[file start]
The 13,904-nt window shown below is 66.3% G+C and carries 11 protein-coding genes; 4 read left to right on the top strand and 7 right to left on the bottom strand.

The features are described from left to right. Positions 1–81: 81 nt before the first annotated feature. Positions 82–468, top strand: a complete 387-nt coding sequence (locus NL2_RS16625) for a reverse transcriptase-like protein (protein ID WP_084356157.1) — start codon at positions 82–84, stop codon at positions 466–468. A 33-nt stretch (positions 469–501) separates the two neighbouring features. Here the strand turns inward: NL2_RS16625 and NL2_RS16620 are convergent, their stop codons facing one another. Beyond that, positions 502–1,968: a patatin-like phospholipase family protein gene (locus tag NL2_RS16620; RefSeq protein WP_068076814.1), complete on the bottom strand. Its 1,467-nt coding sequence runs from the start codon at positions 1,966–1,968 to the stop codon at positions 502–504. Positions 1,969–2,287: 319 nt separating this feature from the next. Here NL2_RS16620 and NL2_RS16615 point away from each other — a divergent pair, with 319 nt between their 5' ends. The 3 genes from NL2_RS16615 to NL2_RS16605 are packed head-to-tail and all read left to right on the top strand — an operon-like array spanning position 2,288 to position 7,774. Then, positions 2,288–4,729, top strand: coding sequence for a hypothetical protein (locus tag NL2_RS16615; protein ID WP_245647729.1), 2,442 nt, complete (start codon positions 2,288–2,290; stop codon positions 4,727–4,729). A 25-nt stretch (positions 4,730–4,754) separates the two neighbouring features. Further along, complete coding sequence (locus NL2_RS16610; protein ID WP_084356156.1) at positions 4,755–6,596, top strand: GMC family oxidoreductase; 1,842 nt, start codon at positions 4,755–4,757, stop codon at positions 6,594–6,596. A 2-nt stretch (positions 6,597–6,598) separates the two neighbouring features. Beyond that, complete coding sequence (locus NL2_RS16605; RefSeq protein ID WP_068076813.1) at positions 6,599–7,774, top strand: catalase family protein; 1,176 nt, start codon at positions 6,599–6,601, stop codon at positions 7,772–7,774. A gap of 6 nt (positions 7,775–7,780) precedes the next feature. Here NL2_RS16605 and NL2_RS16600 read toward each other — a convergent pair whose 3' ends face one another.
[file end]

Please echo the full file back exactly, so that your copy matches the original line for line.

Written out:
The 13,904-nt window shown below is 66.3% G+C and carries 11 protein-coding genes; 4 read left to right on the top strand and 7 right to left on the bottom strand.

The features are described from left to right. Positions 1–81: 81 nt before the first annotated feature. Positions 82–468, top strand: a complete 387-nt coding sequence (locus NL2_RS16625) for a reverse transcriptase-like protein (protein ID WP_084356157.1) — start codon at positions 82–84, stop codon at positions 466–468. A 33-nt stretch (positions 469–501) separates the two neighbouring features. Here the strand turns inward: NL2_RS16625 and NL2_RS16620 are convergent, their stop codons facing one another. Beyond that, positions 502–1,968: a patatin-like phospholipase family protein gene (locus tag NL2_RS16620; RefSeq protein WP_068076814.1), complete on the bottom strand. Its 1,467-nt coding sequence runs from the start codon at positions 1,966–1,968 to the stop codon at positions 502–504. Positions 1,969–2,287: 319 nt separating this feature from the next. Here NL2_RS16620 and NL2_RS16615 point away from each other — a divergent pair, with 319 nt between their 5' ends. The 3 genes from NL2_RS16615 to NL2_RS16605 are packed head-to-tail and all read left to right on the top strand — an operon-like array spanning position 2,288 to position 7,774. Then, positions 2,288–4,729, top strand: coding sequence for a hypothetical protein (locus tag NL2_RS16615; protein ID WP_245647729.1), 2,442 nt, complete (start codon positions 2,288–2,290; stop codon positions 4,727–4,729). A 25-nt stretch (positions 4,730–4,754) separates the two neighbouring features. Further along, complete coding sequence (locus NL2_RS16610; protein ID WP_084356156.1) at positions 4,755–6,596, top strand: GMC family oxidoreductase; 1,842 nt, start codon at positions 4,755–4,757, stop codon at positions 6,594–6,596. A 2-nt stretch (positions 6,597–6,598) separates the two neighbouring features. Beyond that, complete coding sequence (locus NL2_RS16605; RefSeq protein ID WP_068076813.1) at positions 6,599–7,774, top strand: catalase family protein; 1,176 nt, start codon at positions 6,599–6,601, stop codon at positions 7,772–7,774. A gap of 6 nt (positions 7,775–7,780) precedes the next feature. Here NL2_RS16605 and NL2_RS16600 read toward each other — a convergent pair whose 3' ends face one another.